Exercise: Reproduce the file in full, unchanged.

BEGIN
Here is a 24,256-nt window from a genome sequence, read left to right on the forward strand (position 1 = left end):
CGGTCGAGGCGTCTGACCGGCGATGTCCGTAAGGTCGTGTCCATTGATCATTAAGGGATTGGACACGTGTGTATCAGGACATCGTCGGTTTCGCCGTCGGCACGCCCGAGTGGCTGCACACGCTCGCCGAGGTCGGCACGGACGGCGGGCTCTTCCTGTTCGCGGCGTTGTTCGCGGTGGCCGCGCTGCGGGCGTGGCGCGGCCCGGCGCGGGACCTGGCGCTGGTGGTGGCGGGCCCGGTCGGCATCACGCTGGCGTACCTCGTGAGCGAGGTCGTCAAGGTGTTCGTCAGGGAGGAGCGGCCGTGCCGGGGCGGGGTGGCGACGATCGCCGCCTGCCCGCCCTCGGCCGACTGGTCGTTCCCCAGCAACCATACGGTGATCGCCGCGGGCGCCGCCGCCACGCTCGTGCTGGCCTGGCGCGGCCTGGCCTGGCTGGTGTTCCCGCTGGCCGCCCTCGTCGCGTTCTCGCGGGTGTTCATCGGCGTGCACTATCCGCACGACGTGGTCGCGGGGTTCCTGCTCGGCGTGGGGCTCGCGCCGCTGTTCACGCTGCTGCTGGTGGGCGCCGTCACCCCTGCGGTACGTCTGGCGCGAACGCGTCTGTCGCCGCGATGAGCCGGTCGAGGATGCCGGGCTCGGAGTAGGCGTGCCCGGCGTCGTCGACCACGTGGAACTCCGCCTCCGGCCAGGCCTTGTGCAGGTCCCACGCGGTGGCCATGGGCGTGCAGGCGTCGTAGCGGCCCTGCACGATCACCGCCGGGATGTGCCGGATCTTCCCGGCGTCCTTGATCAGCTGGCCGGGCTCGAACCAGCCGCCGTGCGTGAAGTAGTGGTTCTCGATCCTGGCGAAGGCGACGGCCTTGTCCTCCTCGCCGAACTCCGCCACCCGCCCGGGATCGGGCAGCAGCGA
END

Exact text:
Here is a 24,256-nt window from a genome sequence, read left to right on the forward strand (position 1 = left end):
CGGTCGAGGCGTCTGACCGGCGATGTCCGTAAGGTCGTGTCCATTGATCATTAAGGGATTGGACACGTGTGTATCAGGACATCGTCGGTTTCGCCGTCGGCACGCCCGAGTGGCTGCACACGCTCGCCGAGGTCGGCACGGACGGCGGGCTCTTCCTGTTCGCGGCGTTGTTCGCGGTGGCCGCGCTGCGGGCGTGGCGCGGCCCGGCGCGGGACCTGGCGCTGGTGGTGGCGGGCCCGGTCGGCATCACGCTGGCGTACCTCGTGAGCGAGGTCGTCAAGGTGTTCGTCAGGGAGGAGCGGCCGTGCCGGGGCGGGGTGGCGACGATCGCCGCCTGCCCGCCCTCGGCCGACTGGTCGTTCCCCAGCAACCATACGGTGATCGCCGCGGGCGCCGCCGCCACGCTCGTGCTGGCCTGGCGCGGCCTGGCCTGGCTGGTGTTCCCGCTGGCCGCCCTCGTCGCGTTCTCGCGGGTGTTCATCGGCGTGCACTATCCGCACGACGTGGTCGCGGGGTTCCTGCTCGGCGTGGGGCTCGCGCCGCTGTTCACGCTGCTGCTGGTGGGCGCCGTCACCCCTGCGGTACGTCTGGCGCGAACGCGTCTGTCGCCGCGATGAGCCGGTCGAGGATGCCGGGCTCGGAGTAGGCGTGCCCGGCGTCGTCGACCACGTGGAACTCCGCCTCCGGCCAGGCCTTGTGCAGGTCCCACGCGGTGGCCATGGGCGTGCAGGCGTCGTAGCGGCCCTGCACGATCACCGCCGGGATGTGCCGGATCTTCCCGGCGTCCTTGATCAGCTGGCCGGGCTCGAACCAGCCGCCGTGCGTGAAGTAGTGGTTCTCGATCCTGGCGAAGGCGACGGCCTTGTCCTCCTCGCCGAACTCCGCCACCCGCCCGGGATCGGGCAGCAGCGA